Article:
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Moving, stress free

When I was a realtor, I always counselled clients on understanding that moving is one of the most stressful things we can embark on.

I can tell you (largely from my wife’s experience) moving from a large home to a smaller home only compounds the feeling.

Back in 1995, my wife and I sold an old, seven-bedroom guest house to build a home for our family.

Everything went smoothly until I had a meeting crop up that took me out of town. I have no idea to this day why that meeting was so important. Clearly, if I cannot remember, it wasn’t.

Where a cat has nine lives, I seem to have nine chances to dodge a complete divorce and this may very well have been the first one. Not only did I leave my wife at home in Canmore with both the children, but I also had planned the move on my own and to a certain extent accomplished it.

On closing day, however, a series of events unfolded that left my wife in utter distress, perhaps in large part, due to our naiveté. We had heard that the new owners intended to run a B&B also, so we decided single handedly to leave all the beautiful hand-crafted, Douglas fir beds and furnishings as well as the appliances.

We wanted to be a friendly seller. 

All was going swimmingly until my wife was told to remove everything by 9 a.m. or some other ridiculous time frame. Not knowing where to turn, she called a good friend who owned a development company and asked to borrow a trailer.

Instead, Frank showed up and proceeded to untie the knot I had tied in such an accomplished manner.

They say that experience is the ability to recognize a mistake the second time you make it, and in our recent move this past week, I did not want to become experienced.

Instead, I craftily set a move out date two days before we needed to and cancelled all meetings so I could remain in a state of blissful matrimony.

I found out what a chore it is to move on your own from a big house to a smaller house. 

Thankfully, I was not on my own. Friends, family and sometimes almost strangers chipped in at the last minute to smooth the transition. We had a plan to leave at 6 a.m. and left at 6 p.m. with a day and half in hand.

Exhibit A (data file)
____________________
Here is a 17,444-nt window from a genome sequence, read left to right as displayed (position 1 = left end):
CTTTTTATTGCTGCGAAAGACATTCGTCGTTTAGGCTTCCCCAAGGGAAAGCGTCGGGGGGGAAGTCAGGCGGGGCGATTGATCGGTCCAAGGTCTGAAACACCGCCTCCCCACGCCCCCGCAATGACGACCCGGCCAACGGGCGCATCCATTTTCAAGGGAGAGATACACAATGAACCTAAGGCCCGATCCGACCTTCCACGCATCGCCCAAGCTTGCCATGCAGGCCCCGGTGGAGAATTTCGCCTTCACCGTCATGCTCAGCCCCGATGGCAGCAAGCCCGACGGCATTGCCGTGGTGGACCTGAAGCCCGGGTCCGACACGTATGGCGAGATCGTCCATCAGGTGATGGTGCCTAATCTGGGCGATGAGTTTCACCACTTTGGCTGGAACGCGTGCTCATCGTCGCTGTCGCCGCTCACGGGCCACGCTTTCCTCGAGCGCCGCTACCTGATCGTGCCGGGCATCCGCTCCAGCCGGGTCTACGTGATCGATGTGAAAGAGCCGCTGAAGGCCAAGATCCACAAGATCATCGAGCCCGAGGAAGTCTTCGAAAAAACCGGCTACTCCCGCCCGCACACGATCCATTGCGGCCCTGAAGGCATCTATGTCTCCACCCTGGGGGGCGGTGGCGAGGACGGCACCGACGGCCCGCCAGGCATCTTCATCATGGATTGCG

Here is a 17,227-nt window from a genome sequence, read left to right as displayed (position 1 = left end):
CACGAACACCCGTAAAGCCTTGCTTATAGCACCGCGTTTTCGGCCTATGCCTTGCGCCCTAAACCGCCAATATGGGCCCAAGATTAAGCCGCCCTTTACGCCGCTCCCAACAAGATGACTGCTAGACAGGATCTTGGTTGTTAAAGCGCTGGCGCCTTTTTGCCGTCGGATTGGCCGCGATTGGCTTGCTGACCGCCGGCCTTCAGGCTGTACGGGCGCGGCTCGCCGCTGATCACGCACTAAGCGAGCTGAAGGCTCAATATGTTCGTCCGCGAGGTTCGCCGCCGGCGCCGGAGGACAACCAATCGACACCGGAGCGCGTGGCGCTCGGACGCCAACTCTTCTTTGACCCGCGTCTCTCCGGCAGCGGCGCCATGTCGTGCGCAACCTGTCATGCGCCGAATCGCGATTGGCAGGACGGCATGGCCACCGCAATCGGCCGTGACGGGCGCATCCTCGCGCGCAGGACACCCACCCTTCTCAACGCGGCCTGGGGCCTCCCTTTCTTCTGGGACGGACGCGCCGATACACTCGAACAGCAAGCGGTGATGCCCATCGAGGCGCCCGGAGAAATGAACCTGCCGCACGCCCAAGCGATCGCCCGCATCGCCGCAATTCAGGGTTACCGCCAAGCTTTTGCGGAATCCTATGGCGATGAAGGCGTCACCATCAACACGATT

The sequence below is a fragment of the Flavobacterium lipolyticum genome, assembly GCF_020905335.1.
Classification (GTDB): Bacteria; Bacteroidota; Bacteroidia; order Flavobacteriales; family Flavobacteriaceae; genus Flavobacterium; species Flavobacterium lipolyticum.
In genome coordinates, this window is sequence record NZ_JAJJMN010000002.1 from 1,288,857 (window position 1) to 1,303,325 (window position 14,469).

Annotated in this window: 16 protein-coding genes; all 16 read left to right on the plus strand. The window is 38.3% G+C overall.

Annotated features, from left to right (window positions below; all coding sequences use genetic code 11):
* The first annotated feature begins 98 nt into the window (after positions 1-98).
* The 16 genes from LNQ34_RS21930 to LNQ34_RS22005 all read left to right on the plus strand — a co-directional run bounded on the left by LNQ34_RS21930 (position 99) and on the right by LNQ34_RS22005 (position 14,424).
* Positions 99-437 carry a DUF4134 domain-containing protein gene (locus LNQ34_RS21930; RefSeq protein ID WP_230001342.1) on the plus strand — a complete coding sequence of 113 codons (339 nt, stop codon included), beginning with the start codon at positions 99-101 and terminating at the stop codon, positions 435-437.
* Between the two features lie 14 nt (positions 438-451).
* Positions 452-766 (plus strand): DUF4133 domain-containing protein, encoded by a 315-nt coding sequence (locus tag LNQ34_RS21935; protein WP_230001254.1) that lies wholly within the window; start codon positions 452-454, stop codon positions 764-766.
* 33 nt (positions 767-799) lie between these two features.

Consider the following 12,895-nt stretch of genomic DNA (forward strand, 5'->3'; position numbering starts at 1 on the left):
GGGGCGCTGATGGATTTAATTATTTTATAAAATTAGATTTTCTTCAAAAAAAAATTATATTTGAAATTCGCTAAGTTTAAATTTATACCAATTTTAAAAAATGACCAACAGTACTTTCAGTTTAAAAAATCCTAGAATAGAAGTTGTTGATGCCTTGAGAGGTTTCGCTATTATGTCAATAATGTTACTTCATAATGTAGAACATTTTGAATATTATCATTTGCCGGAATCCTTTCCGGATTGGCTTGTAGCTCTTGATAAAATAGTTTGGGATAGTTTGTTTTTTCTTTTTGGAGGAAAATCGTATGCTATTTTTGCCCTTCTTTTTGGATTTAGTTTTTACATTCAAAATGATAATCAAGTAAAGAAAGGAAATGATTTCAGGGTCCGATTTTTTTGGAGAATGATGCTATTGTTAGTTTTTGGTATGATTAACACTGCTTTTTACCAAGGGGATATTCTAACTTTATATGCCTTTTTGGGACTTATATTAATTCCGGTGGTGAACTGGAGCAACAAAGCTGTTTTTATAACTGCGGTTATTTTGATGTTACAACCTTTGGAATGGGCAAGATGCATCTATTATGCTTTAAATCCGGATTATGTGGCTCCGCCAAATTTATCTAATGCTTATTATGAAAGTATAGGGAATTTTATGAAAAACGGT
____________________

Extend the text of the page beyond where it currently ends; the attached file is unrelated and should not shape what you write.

At midnight we pulled in to Kaslo, jumped in to bed and woke up about nine hours later — refreshed and almost ready to contemplate unloading in to the new house.

We will miss the Okanagan and will be frequent visitors, but for now we are buttoning up our lumberjack shirts and getting ready for Kaslo’s biggest event of the year, the Steampunk themed May festival, complete with a logging sports event.

We are now truly Kaslovians.



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About the Author

Mark has been an entrepreneur for over forty years. His experience spans many commercial sectors and aspects of business. He was one of the youngest people to be appointed as a Fellow of the prestigious Institute of Sales and Marketing Management before he left the UK in 1988.

His column focuses on ways we can improve on success in our lives. Whether it is business, relationships, or health, Mark has a well-rounded perspective on how to stay focused for growth and development.

His influences come from the various travels he undertakes as an adventurer, philanthropist and keynote speaker. More information can be found on Mark at his website www.markjenningsbates.com

He is a Venture Partner with www.DutchOracle.com a global Alternative Investment company.

Mark Jennings-Bates:
[email protected]
 

Photo credit: www.SteveAustin.ca 



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The views expressed are strictly those of the author and not necessarily those of Castanet. Castanet does not warrant the contents.

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